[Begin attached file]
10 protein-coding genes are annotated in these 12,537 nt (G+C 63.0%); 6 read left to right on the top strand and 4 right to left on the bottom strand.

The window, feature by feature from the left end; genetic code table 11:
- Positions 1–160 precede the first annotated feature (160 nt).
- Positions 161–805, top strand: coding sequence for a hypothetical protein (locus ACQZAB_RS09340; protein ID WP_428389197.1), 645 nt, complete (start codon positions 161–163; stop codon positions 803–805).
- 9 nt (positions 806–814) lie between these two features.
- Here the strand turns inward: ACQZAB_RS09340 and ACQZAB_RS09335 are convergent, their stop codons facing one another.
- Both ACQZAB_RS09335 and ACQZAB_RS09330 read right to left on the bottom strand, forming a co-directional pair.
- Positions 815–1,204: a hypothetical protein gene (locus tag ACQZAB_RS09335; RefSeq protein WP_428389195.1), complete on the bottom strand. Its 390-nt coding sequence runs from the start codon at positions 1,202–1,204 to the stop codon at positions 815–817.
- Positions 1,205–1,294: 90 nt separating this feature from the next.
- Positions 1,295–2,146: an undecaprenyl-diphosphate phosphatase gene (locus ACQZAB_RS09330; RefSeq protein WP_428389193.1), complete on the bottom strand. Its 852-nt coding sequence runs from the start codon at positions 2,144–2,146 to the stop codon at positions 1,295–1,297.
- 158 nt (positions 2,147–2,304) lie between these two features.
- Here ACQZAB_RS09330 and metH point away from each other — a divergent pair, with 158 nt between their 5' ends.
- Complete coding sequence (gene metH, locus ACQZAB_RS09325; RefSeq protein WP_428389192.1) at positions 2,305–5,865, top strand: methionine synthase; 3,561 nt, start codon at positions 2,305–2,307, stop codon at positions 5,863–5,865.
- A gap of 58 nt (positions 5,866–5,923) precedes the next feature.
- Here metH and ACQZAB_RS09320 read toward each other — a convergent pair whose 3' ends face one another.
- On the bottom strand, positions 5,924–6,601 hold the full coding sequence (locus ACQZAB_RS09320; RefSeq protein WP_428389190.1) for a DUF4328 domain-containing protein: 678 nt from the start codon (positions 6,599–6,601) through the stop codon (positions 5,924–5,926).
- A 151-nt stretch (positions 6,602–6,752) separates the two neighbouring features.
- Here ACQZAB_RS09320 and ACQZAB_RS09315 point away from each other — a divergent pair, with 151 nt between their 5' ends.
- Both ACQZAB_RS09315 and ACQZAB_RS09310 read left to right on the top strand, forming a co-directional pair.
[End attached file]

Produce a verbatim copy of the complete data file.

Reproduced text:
10 protein-coding genes are annotated in these 12,537 nt (G+C 63.0%); 6 read left to right on the top strand and 4 right to left on the bottom strand.

The window, feature by feature from the left end; genetic code table 11:
- Positions 1–160 precede the first annotated feature (160 nt).
- Positions 161–805, top strand: coding sequence for a hypothetical protein (locus ACQZAB_RS09340; protein ID WP_428389197.1), 645 nt, complete (start codon positions 161–163; stop codon positions 803–805).
- 9 nt (positions 806–814) lie between these two features.
- Here the strand turns inward: ACQZAB_RS09340 and ACQZAB_RS09335 are convergent, their stop codons facing one another.
- Both ACQZAB_RS09335 and ACQZAB_RS09330 read right to left on the bottom strand, forming a co-directional pair.
- Positions 815–1,204: a hypothetical protein gene (locus tag ACQZAB_RS09335; RefSeq protein WP_428389195.1), complete on the bottom strand. Its 390-nt coding sequence runs from the start codon at positions 1,202–1,204 to the stop codon at positions 815–817.
- Positions 1,205–1,294: 90 nt separating this feature from the next.
- Positions 1,295–2,146: an undecaprenyl-diphosphate phosphatase gene (locus ACQZAB_RS09330; RefSeq protein WP_428389193.1), complete on the bottom strand. Its 852-nt coding sequence runs from the start codon at positions 2,144–2,146 to the stop codon at positions 1,295–1,297.
- 158 nt (positions 2,147–2,304) lie between these two features.
- Here ACQZAB_RS09330 and metH point away from each other — a divergent pair, with 158 nt between their 5' ends.
- Complete coding sequence (gene metH, locus ACQZAB_RS09325; RefSeq protein WP_428389192.1) at positions 2,305–5,865, top strand: methionine synthase; 3,561 nt, start codon at positions 2,305–2,307, stop codon at positions 5,863–5,865.
- A gap of 58 nt (positions 5,866–5,923) precedes the next feature.
- Here metH and ACQZAB_RS09320 read toward each other — a convergent pair whose 3' ends face one another.
- On the bottom strand, positions 5,924–6,601 hold the full coding sequence (locus ACQZAB_RS09320; RefSeq protein WP_428389190.1) for a DUF4328 domain-containing protein: 678 nt from the start codon (positions 6,599–6,601) through the stop codon (positions 5,924–5,926).
- A 151-nt stretch (positions 6,602–6,752) separates the two neighbouring features.
- Here ACQZAB_RS09320 and ACQZAB_RS09315 point away from each other — a divergent pair, with 151 nt between their 5' ends.
- Both ACQZAB_RS09315 and ACQZAB_RS09310 read left to right on the top strand, forming a co-directional pair.